This page briefly highlights some of the activities related to the culture around my practice, such as magazine contributions
research interests & teaching.

Yoshiharu Tsukamoto, “Memory ” Issue 3, Vol 1, conversation, 2010, Post Magazine, p 118-127, 2011.

Kazuhiro Kojima, “Memory in Architecture”, 2010, Post online edition. 2010.

PROPOSED TITLE: Reconciling Metabolism: Negotiating Systems of Stasis & Change


The key research question concerns the space between 2 approaches to growth and change within architecture and urbanism, taken by the 1960’s Japanese Architecture movement “Metabolism”, and the updated response “Void Metabolism” by the recent generation post 2000.
The original Metabolism movement, as documented in World Design Conference in Tokyo of 1960, used biology primarily as a metaphoric vehicle to understand the city.
On an architectural level, the Metabolist’s primarily designed Permanent “Joint Core” systems with variable housing modules that plugged into those cores.
In contrast to this, the recent generation of “Void Metabolist’s”, as outlined in Yoshiharu Tsukamoto’s “Void Metabolism” are concerned with the actual ecological process of growth and change of the city. The result is design focussed on the void spaces between building’s, that have arisen due to the subdivision of land.
The two fundamentally differ, in that while Metabolism’s utopian potency in its manifestation of the permanent and transient formally, its permanent core structure was set and inflexible relying on the mega structure established by authorities, whilst Void Metabolism allows for the replacement of both buildings and voids alike, giving agency to individual land owners.
As “Void Metabolism” was an update of “Metabolism”, this research would aim to update Void Metabolism.

Contemporary architecture is still very concerned with the legacy left by the Metabolist’s, typified in the work of Kenzo Tange, Kiyonori Kikutake, Kisho Kurokawa and Fumihiko Maki.
This is evidenced Rem Koolhaus & Hans Ulbricht’s recent book “Project Japan”, Japan’s entry to the 2010 Venice Architecture Bienalle “Void metabolism”, and the Mori Art Museum Tokyo’s exhibition “Metabolism – City of the Future” in 2009.
Metabolism is vitally connected to broader 20th century Architectural context of CIAM, Team-X, Archigram, and exercised influence on contemporary generations since including Rem Koolhaus. Perhaps due to its unique moment in rapidly industrializing post WWII Japan, it is a pinnacle of the realization of experimentation into built form. As “Void Metabolism” was an update of “Metabolism”, this project would aim to update Void Metabolism.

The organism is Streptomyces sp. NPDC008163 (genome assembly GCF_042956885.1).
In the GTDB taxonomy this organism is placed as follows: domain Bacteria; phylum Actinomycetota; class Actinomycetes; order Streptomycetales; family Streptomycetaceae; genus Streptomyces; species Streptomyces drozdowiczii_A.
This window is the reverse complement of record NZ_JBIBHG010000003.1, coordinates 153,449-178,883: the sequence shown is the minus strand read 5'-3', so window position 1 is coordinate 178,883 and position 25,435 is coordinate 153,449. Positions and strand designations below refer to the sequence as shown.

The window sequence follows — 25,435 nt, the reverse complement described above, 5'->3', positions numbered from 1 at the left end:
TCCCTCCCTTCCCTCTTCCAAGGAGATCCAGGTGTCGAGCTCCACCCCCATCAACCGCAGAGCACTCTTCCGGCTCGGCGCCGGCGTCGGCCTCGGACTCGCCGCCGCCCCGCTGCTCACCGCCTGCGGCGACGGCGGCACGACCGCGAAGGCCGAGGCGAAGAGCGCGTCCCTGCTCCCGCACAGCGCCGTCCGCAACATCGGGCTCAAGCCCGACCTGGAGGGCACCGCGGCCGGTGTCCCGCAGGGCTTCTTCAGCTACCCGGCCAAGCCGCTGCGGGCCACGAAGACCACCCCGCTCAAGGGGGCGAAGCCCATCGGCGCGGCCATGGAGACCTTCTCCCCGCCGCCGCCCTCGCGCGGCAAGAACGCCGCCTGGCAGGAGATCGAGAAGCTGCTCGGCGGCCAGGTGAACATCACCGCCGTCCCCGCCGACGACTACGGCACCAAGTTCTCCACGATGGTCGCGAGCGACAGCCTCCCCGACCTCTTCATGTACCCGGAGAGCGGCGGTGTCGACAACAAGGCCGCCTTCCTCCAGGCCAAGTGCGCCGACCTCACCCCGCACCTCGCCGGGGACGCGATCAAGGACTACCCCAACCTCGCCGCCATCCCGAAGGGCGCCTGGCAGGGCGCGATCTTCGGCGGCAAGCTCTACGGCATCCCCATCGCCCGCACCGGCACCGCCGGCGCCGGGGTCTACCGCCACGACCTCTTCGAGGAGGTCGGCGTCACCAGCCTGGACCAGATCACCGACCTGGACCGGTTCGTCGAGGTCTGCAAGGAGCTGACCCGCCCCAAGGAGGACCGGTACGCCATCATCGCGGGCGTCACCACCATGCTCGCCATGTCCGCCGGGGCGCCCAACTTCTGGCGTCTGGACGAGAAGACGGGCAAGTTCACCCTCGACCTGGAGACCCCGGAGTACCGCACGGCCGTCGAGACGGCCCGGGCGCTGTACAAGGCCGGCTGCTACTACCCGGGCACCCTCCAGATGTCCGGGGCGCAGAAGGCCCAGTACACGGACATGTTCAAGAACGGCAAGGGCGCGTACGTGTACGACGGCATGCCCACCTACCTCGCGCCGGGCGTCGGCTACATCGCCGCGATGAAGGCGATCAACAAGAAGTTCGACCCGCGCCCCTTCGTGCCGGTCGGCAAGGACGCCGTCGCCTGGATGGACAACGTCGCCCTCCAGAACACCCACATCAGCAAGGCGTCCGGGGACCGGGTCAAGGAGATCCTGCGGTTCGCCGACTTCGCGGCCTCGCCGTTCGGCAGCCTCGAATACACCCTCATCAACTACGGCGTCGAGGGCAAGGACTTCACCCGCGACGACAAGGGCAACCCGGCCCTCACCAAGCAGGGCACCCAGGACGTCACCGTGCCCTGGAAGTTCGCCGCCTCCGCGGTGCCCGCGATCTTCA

Growth and Change are the major drivers for both the planning, analysis and projective imagining of our cities. They have implications for urbanism and architecture. The theoretical landscape constantly shifts as we re-frame nature, and in turn, our concept of how the buildings and infrastructural elements that make up the city are connected and related changes.
In attempts to understand the process of change of the city, Movements such as Metabolism, Void Metabolism make analogies to the relationships between these elements such as likening the city to a biological organism, an ecological system, cybernetic systems of exchange & more recently complex fields.
As the city expands, it is serviced by infrastructure to facilitate movement. As these movement patterns change, the mobility of its citizens increases, fuelling the metabolism (cells) of the city through subdivision, merging and clustering. Therefore the underlying structural order in which the city is networked affects its future form. The nodes provide sites of potentiality.

Best illustrating the changing conception of the city is “Landscape Urbanism”, typified by Charles Waldheim, Mohsen Mostavi & James Corner. A number of other theoretical branches of the city have also sprung from this tree.
Landscape Urbanism & Void Metabolism may share formal outcomes, where the figure and ground are set as a field, neither being dominant. However whilst Landscape Urbanism’s roots are in field theory, (Stan Allen), Void Metabolism resulted from an analytical study of the city, likening the city to an ecological system, studying the resulting creatures of the process of evolution.
The major difference is that Void Metabolism, having roots in Metabolism, structures the City vertically, to free up the ground plane whilst Landscape Urbanism, aiming to express the aesthetics of landscape structures it horizontally. It is hoped that this study could yield a third model that exists in between, offering an escape from the oppositional Rural and City.

Noboru Kawazoe. 1960. Metabolism & Metabolists.Tokyo, Bijitsu Shuppansha.
Rem Koolhaas & Hans Obrist. 2011. Project Japan: Metabolism Talks. Edited by Kayako Ota, James Westcott & AMO. Hohenzollernring, Taschen GmbH.
Koh Kitayama, Yoshiharu Tsukamoto & Ryue Nishizawa. 2010. Tokyo Metabolizing. Tokyo, Toto.
Mori Art Museum. 2011. Exhibition Catalogue to: Metabolism The City of the Future: Dreams & Visions of Reconstruction in Postwar and Present-Day Japan. Edited by Yatsuka Hajime, Kikuchi Makoto, Yamana Yoshiyuki, and others. Tokyo, Shinkenchiku-sha

James Corner. 2006. “Terra Fluxus” In The Landscape Urbanism Reader. Edited by Charles Waldheim.New York, Princeton Architectural Press. 21-33.
Stan Allen, 2009. From Object to Field: Field Conditions in Architecture & Urbanism. in Practice, Architecture, Technique & Representation. London, Routledge.
Atelier Bow wow, 2010. The Architectures of Atelier Bow-wow: Behaviorology. New York, Rizzoli.
Rem Koolhaas, “Whatever happened to Urbanism” Koolhaas and Bruce Mau, S,M,L,XL. New York, Monacelli. 969.
Kisho Kurokawa, 1998. From the Age of the Machine to the Age of Life. Edited by Dennis Sharp. London, Bookart.
Paul Mumford. 2009. Defining Urban Design: CIAM Architects and the Formation of a Discipline, 1937-1969, New Haven, Yale Press.